Can’t stand, won’t stand
Horses sometimes have issues with hoof care. Either they don’t want to or they can’t stand on three legs. After you have eliminated the can’t by checking for pain issues with the relevant specialists, I can help train your horse to both want to and to actively enjoy participating in the process.
Reluctance is often about fear. That could be fear of pain, or fear of being vulnerable if they do not have control over all four legs. Some horses are also fearful of leaving their friends or of things in the environment in which they might be expected to stand for hoof care. Others might be wary of the trimmer’s equipment and tools.
When it comes to standing on three legs, and especially for handling front feet, sometimes we need to teach the horse how to position their feet so that they can balance, because they don’t know how.
Using systematic desensitisation, counter conditioning and positive reinforcement techniques it is possible to quickly change the mind of a horse from “I don’t want to” to “Yes please!”.
Behavioural Modification Techniques
Systematic desensitisation involves gradually introducing the horse to either new objects or situations, keeping the horse comfortable and confident (below the reactivity threshold) with each introduction. This involves lots of small repetitions, each time introducing the horse to the different aspects of any object or experience at low strength (e.g. sight, sound, smell, feel) or slowly increasing the amount of time the horse can tolerate a situation.
This is useful particularly when a horse suffers from separation anxiety or has had bad experiences with hoof care in the past and has become sensitized to either the environment or the equipment or to the approach of an unknown person.
The purpose of counter conditioning is the change the associations the horse has with particular things and events, and involves pairing something very enjoyable with a less pleasant stimulus or situation, to change the expectations the horse has of a previously mildly unpleasant “thing”.That something enjoyable might be some very desirable food, such as a lick, or it might be scratches. When done together with systematic desensitisation, this is very useful with babies, who are worried about standing on three legs because their balance isn’t very good yet. The nice thing might be presented when the horse is first introduced to a rasp or hoof stand, or when the trimmer arrives.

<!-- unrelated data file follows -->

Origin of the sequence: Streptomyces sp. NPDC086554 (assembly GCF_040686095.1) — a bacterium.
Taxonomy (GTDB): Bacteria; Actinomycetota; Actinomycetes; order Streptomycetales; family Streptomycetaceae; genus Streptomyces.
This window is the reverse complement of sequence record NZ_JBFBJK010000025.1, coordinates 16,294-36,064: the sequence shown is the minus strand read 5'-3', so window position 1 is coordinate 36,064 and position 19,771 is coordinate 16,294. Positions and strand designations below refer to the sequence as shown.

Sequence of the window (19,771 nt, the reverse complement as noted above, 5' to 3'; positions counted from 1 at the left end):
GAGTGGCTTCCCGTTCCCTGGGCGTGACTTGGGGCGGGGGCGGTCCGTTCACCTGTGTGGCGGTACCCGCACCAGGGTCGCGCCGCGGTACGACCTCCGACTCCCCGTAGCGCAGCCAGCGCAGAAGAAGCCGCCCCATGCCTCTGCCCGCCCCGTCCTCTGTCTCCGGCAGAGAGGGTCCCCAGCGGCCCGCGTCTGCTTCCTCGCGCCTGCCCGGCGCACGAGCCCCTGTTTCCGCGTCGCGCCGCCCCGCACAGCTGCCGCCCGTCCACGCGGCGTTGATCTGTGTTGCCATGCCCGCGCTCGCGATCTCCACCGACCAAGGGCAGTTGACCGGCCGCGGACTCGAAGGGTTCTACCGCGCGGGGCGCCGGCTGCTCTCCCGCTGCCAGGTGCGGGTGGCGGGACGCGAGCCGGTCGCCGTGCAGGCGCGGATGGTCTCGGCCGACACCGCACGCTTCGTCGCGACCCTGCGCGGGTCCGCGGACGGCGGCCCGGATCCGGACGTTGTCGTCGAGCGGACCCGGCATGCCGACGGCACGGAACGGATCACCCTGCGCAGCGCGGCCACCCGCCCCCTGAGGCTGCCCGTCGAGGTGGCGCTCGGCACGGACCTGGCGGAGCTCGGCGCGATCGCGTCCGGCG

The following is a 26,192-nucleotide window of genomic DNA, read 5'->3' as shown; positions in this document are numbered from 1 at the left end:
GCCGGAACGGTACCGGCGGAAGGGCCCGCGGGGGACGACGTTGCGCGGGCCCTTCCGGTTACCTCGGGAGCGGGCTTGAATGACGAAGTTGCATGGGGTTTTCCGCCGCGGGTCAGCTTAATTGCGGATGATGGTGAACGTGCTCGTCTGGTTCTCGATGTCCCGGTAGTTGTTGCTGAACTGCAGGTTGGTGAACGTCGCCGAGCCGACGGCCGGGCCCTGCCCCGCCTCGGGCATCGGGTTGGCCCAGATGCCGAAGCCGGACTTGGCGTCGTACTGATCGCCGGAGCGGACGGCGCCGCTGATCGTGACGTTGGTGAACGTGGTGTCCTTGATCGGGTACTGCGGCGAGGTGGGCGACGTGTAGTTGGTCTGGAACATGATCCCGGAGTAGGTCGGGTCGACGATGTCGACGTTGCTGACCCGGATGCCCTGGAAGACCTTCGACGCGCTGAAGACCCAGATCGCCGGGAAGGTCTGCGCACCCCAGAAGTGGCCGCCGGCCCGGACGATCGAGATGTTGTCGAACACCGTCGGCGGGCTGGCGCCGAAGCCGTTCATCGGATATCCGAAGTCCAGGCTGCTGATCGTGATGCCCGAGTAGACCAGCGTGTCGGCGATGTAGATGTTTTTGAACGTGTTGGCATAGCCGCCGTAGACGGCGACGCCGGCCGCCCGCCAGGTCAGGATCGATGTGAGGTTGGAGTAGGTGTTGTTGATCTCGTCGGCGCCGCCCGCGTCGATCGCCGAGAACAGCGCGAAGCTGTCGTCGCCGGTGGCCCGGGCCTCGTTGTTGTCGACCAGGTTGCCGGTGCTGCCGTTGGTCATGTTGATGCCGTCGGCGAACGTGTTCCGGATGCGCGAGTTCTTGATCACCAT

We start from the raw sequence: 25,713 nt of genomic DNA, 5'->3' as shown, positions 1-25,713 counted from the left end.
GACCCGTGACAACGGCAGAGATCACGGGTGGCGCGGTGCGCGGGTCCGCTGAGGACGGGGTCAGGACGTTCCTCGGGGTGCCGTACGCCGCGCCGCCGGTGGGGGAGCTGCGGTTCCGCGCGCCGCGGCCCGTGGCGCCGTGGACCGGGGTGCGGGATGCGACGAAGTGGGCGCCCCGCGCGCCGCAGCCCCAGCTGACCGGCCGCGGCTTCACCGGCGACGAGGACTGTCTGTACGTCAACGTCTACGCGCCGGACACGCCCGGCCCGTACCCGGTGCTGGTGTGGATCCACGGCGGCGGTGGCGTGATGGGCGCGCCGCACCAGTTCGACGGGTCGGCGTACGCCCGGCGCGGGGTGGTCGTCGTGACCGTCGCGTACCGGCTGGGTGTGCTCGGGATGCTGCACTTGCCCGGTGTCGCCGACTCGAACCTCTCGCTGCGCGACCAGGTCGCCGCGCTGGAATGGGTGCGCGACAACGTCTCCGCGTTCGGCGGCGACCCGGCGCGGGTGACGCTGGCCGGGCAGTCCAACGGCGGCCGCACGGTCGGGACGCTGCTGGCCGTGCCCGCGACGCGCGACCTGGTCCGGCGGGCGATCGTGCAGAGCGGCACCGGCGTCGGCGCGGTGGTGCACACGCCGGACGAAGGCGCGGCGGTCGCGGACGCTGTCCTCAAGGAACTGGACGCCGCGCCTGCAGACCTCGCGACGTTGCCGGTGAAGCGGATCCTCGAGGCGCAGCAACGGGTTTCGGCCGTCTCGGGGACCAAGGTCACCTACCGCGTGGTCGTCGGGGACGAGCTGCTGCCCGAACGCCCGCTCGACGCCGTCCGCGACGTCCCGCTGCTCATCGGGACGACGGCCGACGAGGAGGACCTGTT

Positive reinforcement involves giving a horse something they like as a consequence of them performing a desired behavior. The moment the horse performs a behaviour we want more of is usually marked by a short sharp audible signal and then some food or a scratch is given immediately afterwards. Horses soon learn to repeat the behaviour that was marked and positively reinforced. For example we can mark the moment the horse first begins to lift a foot off the floor and then, through a process called shaping, we can teach the horse to lift their foot higher, and hold it up for longer. The horse learns to repeat the behavior that is marked by the signal and followed by a food reinforcer or lip curling scratch.
Sometimes it can be useful to use a clicker (such as those used in dog training) to make that marker signal sound– hence why this form of training is sometimes called clicker training. Many zoos use positive reinforcement training with their animals to allow the keepers to safely carry out health checks, trim feet and even administer injections without using any restraint through the bars of their enclosure with otherwise dangerous species.
Does it really work?
In this video, I am using positive reinforcement to reinforce a horse for standing still for a trim, whilst completely unrestrained in a field of grass. Although the video is only just under 5 minutes in duration, the whole trim (which is uncut, just sped up) takes about 20 minutes to complete…